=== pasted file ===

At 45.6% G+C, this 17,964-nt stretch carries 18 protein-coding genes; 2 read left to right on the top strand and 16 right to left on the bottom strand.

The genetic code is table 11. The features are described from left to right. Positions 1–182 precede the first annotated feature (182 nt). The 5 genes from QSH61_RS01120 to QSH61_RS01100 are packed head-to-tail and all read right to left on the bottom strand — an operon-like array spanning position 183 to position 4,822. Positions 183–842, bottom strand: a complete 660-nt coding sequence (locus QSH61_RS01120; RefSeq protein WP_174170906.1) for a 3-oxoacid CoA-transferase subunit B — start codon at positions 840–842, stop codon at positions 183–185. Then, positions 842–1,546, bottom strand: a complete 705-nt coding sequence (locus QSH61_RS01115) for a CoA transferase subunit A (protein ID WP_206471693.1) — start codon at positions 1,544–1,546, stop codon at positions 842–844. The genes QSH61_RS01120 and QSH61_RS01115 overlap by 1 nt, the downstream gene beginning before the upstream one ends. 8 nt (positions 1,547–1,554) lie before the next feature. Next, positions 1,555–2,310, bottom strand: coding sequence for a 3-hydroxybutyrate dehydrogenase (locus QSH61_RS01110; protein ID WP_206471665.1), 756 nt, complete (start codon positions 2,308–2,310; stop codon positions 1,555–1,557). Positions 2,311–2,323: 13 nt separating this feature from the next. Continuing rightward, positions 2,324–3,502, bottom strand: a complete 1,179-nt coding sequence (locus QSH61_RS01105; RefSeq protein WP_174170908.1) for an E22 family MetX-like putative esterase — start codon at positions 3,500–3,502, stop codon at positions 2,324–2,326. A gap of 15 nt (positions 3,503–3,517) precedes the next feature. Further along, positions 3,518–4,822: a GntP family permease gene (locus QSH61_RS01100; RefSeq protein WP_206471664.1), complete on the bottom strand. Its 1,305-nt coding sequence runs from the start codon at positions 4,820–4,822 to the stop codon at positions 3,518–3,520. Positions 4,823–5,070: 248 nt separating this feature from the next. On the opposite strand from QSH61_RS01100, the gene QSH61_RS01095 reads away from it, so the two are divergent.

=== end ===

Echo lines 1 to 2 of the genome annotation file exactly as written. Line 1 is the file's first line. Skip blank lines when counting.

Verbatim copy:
At 45.6% G+C, this 17,964-nt stretch carries 18 protein-coding genes; 2 read left to right on the top strand and 16 right to left on the bottom strand.

The genetic code is table 11. The features are described from left to right. Positions 1–182 precede the first annotated feature (182 nt). The 5 genes from QSH61_RS01120 to QSH61_RS01100 are packed head-to-tail and all read right to left on the bottom strand — an operon-like array spanning position 183 to position 4,822. Positions 183–842, bottom strand: a complete 660-nt coding sequence (locus QSH61_RS01120; RefSeq protein WP_174170906.1) for a 3-oxoacid CoA-transferase subunit B — start codon at positions 840–842, stop codon at positions 183–185. Then, positions 842–1,546, bottom strand: a complete 705-nt coding sequence (locus QSH61_RS01115) for a CoA transferase subunit A (protein ID WP_206471693.1) — start codon at positions 1,544–1,546, stop codon at positions 842–844. The genes QSH61_RS01120 and QSH61_RS01115 overlap by 1 nt, the downstream gene beginning before the upstream one ends. 8 nt (positions 1,547–1,554) lie before the next feature. Next, positions 1,555–2,310, bottom strand: coding sequence for a 3-hydroxybutyrate dehydrogenase (locus QSH61_RS01110; protein ID WP_206471665.1), 756 nt, complete (start codon positions 2,308–2,310; stop codon positions 1,555–1,557). Positions 2,311–2,323: 13 nt separating this feature from the next. Continuing rightward, positions 2,324–3,502, bottom strand: a complete 1,179-nt coding sequence (locus QSH61_RS01105; RefSeq protein WP_174170908.1) for an E22 family MetX-like putative esterase — start codon at positions 3,500–3,502, stop codon at positions 2,324–2,326. A gap of 15 nt (positions 3,503–3,517) precedes the next feature. Further along, positions 3,518–4,822: a GntP family permease gene (locus QSH61_RS01100; RefSeq protein WP_206471664.1), complete on the bottom strand. Its 1,305-nt coding sequence runs from the start codon at positions 4,820–4,822 to the stop codon at positions 3,518–3,520. Positions 4,823–5,070: 248 nt separating this feature from the next. On the opposite strand from QSH61_RS01100, the gene QSH61_RS01095 reads away from it, so the two are divergent.